Air Filters for Allergens, Asthma and Other Breathing Problems

Your home is spotless, you don’t own any pets, flowers are permanently banned indoors… and yet you still suffer from allergies, asthma and respiratory ailments. What else is left to do? Many allergy sufferers recommend trying a home air filtration system to catch the allergens and irritants before you inhale them.

Types of air filters

Here is an overview of your air filter options for allergy and asthma sufferers in Visalia, CA, and how to choose a filter or device to improve your indoor air quality.

  • Mechanical: You’re likely already familiar with mechanical filters—they work by forcing air through a filter screen, which catches dust, pollen, pet dander, tobacco smoke and other irritants. HEPA filters are a popular type of mechanical filter, which are designed to catch any particle of 0.3 microns or larger. To make sure that your filter meets HEPA filtration standards, check the packaging carefully before purchasing. The filter needs to catch at least 90 percent of applicable particles to qualify as a HEPA filter.
  • Electronic: These filters use electrostatic charges to attract and get rid of allergens and irritants. Look for a model with collecting plates and a fan, as they are the most effective at removing particles from the air.
  • Hybrid: Hybrid models are a “best of both worlds” option, using both electronic and mechanical filtration methods to improve your indoor air quality.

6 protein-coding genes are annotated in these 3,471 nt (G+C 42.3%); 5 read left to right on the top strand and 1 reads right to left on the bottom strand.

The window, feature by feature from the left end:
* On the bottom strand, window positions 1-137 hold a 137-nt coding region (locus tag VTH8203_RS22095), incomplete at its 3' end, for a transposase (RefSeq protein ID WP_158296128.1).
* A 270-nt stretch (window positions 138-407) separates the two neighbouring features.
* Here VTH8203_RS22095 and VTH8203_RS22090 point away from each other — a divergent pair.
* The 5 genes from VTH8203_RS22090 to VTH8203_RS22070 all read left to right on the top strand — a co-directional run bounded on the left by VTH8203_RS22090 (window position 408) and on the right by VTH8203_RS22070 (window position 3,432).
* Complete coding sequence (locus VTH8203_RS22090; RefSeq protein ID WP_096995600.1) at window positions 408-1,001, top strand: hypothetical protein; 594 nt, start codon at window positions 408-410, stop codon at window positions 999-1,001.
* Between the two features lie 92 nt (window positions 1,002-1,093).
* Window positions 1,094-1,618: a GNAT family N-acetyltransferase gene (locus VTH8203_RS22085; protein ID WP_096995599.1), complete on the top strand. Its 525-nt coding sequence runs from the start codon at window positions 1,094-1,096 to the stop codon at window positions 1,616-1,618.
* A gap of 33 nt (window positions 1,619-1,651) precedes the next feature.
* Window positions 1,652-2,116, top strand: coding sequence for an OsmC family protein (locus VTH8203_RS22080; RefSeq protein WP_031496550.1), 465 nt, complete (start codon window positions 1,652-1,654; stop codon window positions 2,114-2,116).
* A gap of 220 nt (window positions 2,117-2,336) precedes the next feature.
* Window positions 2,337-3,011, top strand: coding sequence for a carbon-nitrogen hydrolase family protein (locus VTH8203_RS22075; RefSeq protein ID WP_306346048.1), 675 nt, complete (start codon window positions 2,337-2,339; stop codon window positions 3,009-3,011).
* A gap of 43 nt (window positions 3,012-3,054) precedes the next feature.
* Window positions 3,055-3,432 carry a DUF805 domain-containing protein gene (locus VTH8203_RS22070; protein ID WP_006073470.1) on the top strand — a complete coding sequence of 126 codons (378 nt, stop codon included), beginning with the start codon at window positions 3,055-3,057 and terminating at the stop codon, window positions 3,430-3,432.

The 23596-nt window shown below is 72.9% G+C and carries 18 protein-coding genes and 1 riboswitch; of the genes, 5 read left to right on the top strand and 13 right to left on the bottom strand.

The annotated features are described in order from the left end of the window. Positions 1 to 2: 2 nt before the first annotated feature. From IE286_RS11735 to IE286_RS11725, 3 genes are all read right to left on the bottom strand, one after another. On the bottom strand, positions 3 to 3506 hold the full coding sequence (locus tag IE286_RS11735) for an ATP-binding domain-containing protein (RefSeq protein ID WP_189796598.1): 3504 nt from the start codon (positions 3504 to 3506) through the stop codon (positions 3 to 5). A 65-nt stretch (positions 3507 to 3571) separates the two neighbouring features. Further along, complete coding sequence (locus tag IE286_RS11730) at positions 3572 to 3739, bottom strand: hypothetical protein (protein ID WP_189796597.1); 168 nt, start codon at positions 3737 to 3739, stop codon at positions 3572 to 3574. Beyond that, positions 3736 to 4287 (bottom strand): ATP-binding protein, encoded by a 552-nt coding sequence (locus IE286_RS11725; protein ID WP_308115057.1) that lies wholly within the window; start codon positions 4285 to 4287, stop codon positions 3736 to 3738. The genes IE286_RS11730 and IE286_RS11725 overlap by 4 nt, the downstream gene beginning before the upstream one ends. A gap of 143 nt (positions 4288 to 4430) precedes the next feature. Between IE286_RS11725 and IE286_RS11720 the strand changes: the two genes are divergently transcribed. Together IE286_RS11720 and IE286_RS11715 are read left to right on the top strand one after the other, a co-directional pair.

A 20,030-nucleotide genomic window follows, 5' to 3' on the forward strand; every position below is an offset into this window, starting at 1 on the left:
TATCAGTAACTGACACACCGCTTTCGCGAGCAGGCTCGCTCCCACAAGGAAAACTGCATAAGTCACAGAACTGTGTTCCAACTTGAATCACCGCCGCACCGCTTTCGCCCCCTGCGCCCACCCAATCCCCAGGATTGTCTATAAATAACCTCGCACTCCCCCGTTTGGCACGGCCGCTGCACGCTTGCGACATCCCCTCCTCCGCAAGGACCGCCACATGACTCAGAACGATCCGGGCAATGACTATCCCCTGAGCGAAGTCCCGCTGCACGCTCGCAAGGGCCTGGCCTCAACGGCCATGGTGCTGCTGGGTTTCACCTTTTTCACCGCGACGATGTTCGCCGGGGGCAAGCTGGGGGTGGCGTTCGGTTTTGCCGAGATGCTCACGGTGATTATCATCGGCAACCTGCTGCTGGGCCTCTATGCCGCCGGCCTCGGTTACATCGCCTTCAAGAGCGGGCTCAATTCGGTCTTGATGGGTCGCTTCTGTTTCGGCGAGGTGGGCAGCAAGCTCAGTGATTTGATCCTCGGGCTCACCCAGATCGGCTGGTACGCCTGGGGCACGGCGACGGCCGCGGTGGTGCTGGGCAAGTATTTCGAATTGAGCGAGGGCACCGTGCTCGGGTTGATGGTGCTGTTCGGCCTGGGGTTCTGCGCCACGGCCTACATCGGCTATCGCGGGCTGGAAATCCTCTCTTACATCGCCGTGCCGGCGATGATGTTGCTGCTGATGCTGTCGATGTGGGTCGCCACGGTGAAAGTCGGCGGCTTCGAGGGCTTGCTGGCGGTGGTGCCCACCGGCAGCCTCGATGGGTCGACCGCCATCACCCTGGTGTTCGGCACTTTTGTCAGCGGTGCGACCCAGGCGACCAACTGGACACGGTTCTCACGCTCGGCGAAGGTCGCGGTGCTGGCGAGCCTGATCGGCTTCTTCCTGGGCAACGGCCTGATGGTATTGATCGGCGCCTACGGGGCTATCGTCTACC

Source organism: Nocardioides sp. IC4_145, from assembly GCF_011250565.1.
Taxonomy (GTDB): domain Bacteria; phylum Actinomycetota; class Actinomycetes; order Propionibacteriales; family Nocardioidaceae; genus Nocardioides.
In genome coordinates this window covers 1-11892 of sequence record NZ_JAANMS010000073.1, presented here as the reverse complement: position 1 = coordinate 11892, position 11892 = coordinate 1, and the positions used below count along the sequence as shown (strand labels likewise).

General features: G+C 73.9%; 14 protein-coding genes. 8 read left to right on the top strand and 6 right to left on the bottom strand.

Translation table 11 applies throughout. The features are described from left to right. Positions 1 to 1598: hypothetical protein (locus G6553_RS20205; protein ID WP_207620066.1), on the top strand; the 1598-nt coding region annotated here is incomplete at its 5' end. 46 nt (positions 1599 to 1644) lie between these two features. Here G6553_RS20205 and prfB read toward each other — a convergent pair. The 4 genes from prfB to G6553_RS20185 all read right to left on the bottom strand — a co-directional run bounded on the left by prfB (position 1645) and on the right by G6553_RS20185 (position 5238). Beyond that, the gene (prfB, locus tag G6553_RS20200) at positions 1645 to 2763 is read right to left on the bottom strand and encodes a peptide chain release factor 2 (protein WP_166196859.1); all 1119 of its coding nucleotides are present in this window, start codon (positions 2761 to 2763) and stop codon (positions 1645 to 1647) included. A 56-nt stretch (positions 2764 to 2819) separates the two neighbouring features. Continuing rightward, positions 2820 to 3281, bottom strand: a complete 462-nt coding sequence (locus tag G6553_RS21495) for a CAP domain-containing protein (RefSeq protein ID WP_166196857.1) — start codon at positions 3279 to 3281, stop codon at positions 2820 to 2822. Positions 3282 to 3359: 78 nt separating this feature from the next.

• Ozone generators: Ozone generators are a little controversial, given that ozone can be harmful to humans in large concentrations. They’re not recommended by any of the major regulatory agencies in the United States for this reason, but some people find them effective. Ozone is supposed to clean the air (according to the manufacturers), but these types of filters don’t actually remove particles from the air. They’re not great air filters for eliminating allergens in Visalia, CA.
  • Gas phase: Gas phase filters are designed to remove odors from the air, whether from paint, gas, perfume and cooking smells, but they don’t remove allergens. Skip this if you have respiratory problems.

How to choose an air filter that works for you

Now that you know the basic air filter types, all you have to do is find the right one for your situation. To make sure you’re getting exactly what you need, consider what you want your filter to remove from the air, whether it can clean a room every four to six minutes and whether it meets the HEPA standard. You should also consider how much noise the unit makes and how easy it is to change the filter. If you have trouble changing the filter, you probably won’t do it as often—and your filter won’t be as effective.

Another option is to add filtration systems to your HVAC unit. Talk to a professional about the options and upgrades available—there are many high-quality filters that can keep your whole home as allergen-free as possible.

Call McGee Refrigeration today to schedule an air conditioner and filtration appointment. We look forward to working with you soon!

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